When a dual port probe is used for near-field measurements, the amplitude and phase difference between the two ports must be measured and applied to the probe correction files so that the measurements and calculations will have the same reference. For dual port linear probes, the measurement of this “Port-to-Port” ratio is usually accomplished during the gain or pattern measurements by using a rotating linear source antenna.

When a dual port linear probe is used to measure a circularly polarized antenna, the uncertainty in this Port-to-Port ratio can have a significant effect on the determination of the cross polarized pattern. Uncertainties of tenths of a dB in amplitude or 1-3 degrees phase can cause changes in the cross polarized pattern of 5-10 dB.2 3 The paper will present a method for measuring the Port-to-Port ratio on the near-field range using a circularly polarized antenna as the AUT (Antenna Under Test). The AUT does not need to be perfectly polarized nor do we need to know its correct polarization. The measurements consist of two separate near-field scans. In the first measurement the probe is in its normal position and in the second it is rotated about the Z-axis by 90 degrees. A script then calculates the Port-to-Port ratio by comparing the cross-polarization results from the two measurements. Uncertainties in the Port-to-Port ratio can be reduced to hundredths of a dB in amplitude and tenths of a degree in phase. Measurements were taken at TRW’s Large Horizontal Near-field Antenna Test Range.


How to Choose an Antenna Range Configuration

Author: Donnie Gray

Choosing the proper antenna range configuration is important in making accurate measurements and verifying antenna performance. This paper will describe the steps involved so the antenna engineer can select and specify the best antenna range configuration for a given antenna. It will describe the factors involved in choosing between near-field systems versus far-field systems, and the different scan types involved. It will explain the advantages of each type of antenna range and how the choices are affected by such factors as aperture size, frequency range, gain, beamwidth, polarization, field of view, sidelobe levels, and backlobe characterization desires. This paper will help the antenna engineer identify, understand, and evaluate the applicable characteristics and will help him in specifying the proper antenna range for testing the antenna.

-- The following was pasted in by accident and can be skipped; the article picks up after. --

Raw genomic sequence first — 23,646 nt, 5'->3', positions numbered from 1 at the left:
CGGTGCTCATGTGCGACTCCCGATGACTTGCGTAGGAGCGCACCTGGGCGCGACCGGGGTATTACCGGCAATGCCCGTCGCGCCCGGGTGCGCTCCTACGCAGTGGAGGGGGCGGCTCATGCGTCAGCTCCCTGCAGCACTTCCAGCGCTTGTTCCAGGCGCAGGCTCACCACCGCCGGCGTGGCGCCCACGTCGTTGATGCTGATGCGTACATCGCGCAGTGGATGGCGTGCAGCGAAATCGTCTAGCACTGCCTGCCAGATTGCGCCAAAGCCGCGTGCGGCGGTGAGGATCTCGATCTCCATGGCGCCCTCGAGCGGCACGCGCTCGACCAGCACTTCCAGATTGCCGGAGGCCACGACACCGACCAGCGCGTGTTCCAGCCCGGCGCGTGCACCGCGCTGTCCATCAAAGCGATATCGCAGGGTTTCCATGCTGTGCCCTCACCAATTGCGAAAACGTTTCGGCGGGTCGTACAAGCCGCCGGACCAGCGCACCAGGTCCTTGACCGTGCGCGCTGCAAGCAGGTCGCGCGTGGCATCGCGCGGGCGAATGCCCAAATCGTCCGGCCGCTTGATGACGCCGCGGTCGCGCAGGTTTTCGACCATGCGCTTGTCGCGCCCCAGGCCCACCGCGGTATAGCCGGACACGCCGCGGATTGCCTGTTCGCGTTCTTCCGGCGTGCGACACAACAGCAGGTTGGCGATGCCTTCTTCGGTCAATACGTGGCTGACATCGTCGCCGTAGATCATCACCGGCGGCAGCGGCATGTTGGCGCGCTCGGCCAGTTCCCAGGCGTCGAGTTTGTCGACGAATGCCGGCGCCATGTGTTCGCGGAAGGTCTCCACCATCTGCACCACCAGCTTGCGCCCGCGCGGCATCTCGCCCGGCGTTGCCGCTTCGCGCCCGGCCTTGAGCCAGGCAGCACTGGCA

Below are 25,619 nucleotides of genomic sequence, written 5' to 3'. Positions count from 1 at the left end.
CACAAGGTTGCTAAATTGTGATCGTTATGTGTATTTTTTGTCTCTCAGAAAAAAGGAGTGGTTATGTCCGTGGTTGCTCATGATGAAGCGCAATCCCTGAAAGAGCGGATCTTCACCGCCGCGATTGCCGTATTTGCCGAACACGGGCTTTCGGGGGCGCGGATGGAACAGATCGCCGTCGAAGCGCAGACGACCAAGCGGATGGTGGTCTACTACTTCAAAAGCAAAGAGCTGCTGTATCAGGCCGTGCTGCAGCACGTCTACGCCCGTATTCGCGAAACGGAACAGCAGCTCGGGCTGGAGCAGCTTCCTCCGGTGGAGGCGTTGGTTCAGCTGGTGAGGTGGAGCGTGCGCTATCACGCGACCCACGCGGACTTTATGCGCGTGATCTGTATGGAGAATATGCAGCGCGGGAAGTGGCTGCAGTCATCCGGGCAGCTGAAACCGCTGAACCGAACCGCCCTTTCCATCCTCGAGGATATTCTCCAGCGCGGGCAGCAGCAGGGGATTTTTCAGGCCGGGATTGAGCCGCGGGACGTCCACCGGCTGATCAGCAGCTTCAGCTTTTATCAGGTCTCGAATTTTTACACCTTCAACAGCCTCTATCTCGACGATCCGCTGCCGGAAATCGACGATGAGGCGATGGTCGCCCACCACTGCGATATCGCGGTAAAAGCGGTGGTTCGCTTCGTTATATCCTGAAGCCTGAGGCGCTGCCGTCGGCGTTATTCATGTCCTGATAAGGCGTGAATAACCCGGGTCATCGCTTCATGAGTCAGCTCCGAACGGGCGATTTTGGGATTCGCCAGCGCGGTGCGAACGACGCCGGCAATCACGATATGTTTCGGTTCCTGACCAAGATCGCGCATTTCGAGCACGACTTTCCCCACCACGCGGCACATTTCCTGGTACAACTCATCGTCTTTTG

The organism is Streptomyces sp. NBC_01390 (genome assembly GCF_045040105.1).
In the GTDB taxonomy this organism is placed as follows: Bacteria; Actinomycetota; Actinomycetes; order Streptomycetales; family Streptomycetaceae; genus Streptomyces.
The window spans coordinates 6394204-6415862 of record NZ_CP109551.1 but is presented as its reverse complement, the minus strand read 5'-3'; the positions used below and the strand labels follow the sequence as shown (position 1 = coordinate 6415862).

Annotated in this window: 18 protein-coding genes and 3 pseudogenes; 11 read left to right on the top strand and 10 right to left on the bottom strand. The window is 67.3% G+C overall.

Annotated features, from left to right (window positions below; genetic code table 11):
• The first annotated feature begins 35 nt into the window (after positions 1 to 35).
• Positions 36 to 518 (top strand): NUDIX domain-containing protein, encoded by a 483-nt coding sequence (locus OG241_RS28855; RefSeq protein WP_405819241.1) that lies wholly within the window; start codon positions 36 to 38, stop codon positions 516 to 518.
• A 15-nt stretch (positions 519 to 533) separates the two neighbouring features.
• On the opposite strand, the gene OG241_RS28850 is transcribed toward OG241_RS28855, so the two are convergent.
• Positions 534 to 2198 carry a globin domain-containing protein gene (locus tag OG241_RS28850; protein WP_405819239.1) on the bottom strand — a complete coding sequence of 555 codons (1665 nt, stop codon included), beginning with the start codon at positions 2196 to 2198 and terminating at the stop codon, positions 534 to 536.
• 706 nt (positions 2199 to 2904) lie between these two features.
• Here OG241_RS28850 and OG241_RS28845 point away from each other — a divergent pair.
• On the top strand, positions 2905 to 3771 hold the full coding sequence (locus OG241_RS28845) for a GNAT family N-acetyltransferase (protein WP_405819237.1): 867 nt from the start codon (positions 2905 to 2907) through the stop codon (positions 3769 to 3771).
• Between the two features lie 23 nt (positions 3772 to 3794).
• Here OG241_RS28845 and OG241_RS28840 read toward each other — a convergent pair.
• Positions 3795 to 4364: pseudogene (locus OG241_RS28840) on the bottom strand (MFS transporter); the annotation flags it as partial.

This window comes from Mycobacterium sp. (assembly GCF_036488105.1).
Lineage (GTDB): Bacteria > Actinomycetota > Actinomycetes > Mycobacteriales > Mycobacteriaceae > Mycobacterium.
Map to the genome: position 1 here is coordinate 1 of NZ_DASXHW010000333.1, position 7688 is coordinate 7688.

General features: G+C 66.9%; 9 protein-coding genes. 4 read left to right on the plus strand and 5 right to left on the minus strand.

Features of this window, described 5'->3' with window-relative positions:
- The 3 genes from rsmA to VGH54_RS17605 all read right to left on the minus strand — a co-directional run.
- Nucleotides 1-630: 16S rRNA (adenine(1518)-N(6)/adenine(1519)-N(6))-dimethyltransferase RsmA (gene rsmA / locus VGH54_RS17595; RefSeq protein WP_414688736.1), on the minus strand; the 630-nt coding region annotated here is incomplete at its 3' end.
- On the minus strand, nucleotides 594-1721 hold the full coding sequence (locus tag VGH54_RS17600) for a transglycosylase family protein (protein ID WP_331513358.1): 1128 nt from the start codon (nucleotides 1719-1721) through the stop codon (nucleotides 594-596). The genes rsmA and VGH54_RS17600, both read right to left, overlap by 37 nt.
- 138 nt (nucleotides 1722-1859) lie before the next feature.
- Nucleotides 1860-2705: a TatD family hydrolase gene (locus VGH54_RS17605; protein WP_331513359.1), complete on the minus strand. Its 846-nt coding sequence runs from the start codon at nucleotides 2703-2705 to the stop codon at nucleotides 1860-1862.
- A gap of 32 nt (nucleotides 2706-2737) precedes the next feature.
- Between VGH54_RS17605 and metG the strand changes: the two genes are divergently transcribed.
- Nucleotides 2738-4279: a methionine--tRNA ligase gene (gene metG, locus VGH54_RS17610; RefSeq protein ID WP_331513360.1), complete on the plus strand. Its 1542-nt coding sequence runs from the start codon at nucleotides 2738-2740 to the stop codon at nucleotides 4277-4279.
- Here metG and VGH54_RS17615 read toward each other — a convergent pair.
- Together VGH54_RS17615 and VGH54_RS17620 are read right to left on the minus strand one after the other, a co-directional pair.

Implementation of Back Projection on a Spherical Near-Field Range

Authors: Daniël Janse van Rensburg, Chris Walker

Back projection techniques have been used extensively in planar near-field ranges and to a lesser degree in spherical near-field ranges. Recently a back projection technique allowing back projection from spherical near-field data onto a planar surface has been published and implemented. This paper explores this technique further through the presentation of measured data for a large microstrip array antenna. The results demonstrate how the technique can be used to investigate anomalies in the feed structure of the array.


Methods to Estimate and Reduce Leakage Bias Errors in Planar Near-Field Antenna Measurements

Authors: Allen C. Newell, Jeff Guerrieri, Katie MacReynolds

This paper describes two methods that can be used to measure the leakage signals in quadrature detectors, predict the effect on the far-field pattern, and correct the measured data for leakage bias errors without additional near-field measurements. One method is an extension and addition to the work previously reported by Rousseau1. An alternative method will be discussed to determine the leakage signal by summing the near-field data at the edges of the scan rather than summing below a threshold level. Examples for both broad-beam horns and narrow-beam antennas will be used to illustrate the techniques.